Was Cardinal Wolsey’s Domestic Policies Successful
- Pages: 5
- Word count: 1049
- Category: Success
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When looked up the definition for successful is: 1) Having succeeded in ones endeavours, 2) marked by favourable outcome, 3) having obtained wealth or eminence. For this to apply to domestic policy then the points made above would have to apply to the whole country which they do not. It is easy to claim that Wolsey did all that he did for his own gain more than anything else but there are always different reasons for a person’s actions. Wolsey’s aims within his domestic policy were: to serve the king, discredit his opponents, apply humanist ideals, to fund the Kings policies and raise the standards of England.
Wolsey was a very hard worker and served the king well but he was not completely successful because in 1529 he was stripped of all his positions, wealth and property, for failing to get Henry an annulment from his marriage to Katherine. He had practically ruled the country for the king for 14 years acting as an alter rex by doing as the king wanted and getting his many rewards for it. Many would say that Wolsey on kept the country running smoothly so that he would look good to the king and gain more power rather than doing it for the good of the country.
It can be seen that Wolsey used his power and domestic policies to discredit his opponents. Wolsey’s position in power relied solely on maintaining good relations with Henry so he had to make sure that no-one else got too close to the king and steal Wolsey’s influence. He was suspicious of the minions at court and attempted many times to disperse them and keep them away from the king. Also he used the Star Chamber, part of his reform of the legal system in Britain, to get revenge on the other noblemen at court.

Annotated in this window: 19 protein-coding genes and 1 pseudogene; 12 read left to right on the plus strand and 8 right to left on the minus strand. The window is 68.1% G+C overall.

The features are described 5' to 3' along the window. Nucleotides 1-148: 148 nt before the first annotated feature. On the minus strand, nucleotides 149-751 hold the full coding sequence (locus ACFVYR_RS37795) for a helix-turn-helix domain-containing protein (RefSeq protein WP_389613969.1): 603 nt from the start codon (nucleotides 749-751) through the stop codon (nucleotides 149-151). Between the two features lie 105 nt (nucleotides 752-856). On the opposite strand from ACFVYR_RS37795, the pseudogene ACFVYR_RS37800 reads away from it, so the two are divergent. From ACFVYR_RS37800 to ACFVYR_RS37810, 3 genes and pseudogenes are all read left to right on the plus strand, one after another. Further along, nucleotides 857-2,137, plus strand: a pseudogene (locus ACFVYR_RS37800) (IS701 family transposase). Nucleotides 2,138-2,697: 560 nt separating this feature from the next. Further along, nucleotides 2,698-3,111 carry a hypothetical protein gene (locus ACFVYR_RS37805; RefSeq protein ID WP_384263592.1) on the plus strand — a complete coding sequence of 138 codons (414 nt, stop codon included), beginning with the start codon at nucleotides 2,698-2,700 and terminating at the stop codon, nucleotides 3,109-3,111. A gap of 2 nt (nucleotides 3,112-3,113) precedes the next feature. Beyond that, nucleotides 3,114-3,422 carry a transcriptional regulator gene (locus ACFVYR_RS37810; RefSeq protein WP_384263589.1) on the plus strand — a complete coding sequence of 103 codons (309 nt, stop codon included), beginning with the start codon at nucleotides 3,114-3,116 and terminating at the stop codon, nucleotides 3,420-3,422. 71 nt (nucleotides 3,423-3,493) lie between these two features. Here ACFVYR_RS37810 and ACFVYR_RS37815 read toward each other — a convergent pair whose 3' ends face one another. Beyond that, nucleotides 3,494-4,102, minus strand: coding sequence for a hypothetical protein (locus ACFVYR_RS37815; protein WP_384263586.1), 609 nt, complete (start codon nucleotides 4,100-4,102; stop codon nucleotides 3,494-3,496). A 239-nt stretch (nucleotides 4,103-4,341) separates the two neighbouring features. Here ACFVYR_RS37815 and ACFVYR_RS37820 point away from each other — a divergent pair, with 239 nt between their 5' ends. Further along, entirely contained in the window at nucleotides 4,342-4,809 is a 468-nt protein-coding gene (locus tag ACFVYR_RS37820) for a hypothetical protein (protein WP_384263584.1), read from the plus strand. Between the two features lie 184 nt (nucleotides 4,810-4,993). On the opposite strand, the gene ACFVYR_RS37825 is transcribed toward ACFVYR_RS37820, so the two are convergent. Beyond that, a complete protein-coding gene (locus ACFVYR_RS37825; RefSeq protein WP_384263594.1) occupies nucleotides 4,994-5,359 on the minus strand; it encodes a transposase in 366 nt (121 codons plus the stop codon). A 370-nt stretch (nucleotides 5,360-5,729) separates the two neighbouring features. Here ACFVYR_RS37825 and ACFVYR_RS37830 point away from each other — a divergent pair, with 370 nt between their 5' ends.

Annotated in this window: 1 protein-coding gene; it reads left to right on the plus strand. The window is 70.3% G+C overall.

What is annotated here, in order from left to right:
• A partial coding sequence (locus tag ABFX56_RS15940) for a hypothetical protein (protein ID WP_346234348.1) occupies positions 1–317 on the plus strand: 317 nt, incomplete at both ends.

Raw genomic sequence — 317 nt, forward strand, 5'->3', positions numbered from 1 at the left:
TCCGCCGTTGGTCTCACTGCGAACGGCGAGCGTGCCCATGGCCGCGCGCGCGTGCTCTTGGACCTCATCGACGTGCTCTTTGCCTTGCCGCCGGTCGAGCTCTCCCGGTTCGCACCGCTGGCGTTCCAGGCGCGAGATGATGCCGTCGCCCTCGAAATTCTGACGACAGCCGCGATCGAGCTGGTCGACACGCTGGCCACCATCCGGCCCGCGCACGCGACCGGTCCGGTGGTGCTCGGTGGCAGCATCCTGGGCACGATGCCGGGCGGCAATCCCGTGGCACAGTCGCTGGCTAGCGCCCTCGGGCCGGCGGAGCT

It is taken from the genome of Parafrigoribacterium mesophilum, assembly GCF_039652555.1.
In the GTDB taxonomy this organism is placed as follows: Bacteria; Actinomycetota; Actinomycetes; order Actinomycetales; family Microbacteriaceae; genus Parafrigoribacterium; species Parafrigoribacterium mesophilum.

He put forward the humanist principles that all crimes should be punished regardless of rank or wealth. This made him popular with the peasants who were allowed to put in complaints about people. A good example of Wolsey abusing his power was with the case against Henry Standish. Wolsey was getting revenge for a legak argument that had happened between them previously, which Wolsey had lost. Another example is with the fight against closure. Wolsey only fought against it because he knew that if enclosure was stopped then his rich enemies at court would loose money.
This shows that Wolsey used his power and domestic policies as a way to get what he wanted and look after his own position and favour with the king. Wolsey can be seen as a humanist because, as stated above, he wanted a fair legal system but he was also a big patron of the arts and believed highly in education. He saw Education as important and founded lectureships at Oxford in theology, law, medicine, mathematics etc. He set up the Ipswich school as a feeder school for Oxford and found funds to establish Cardinals College at Oxford to house 500 students a year.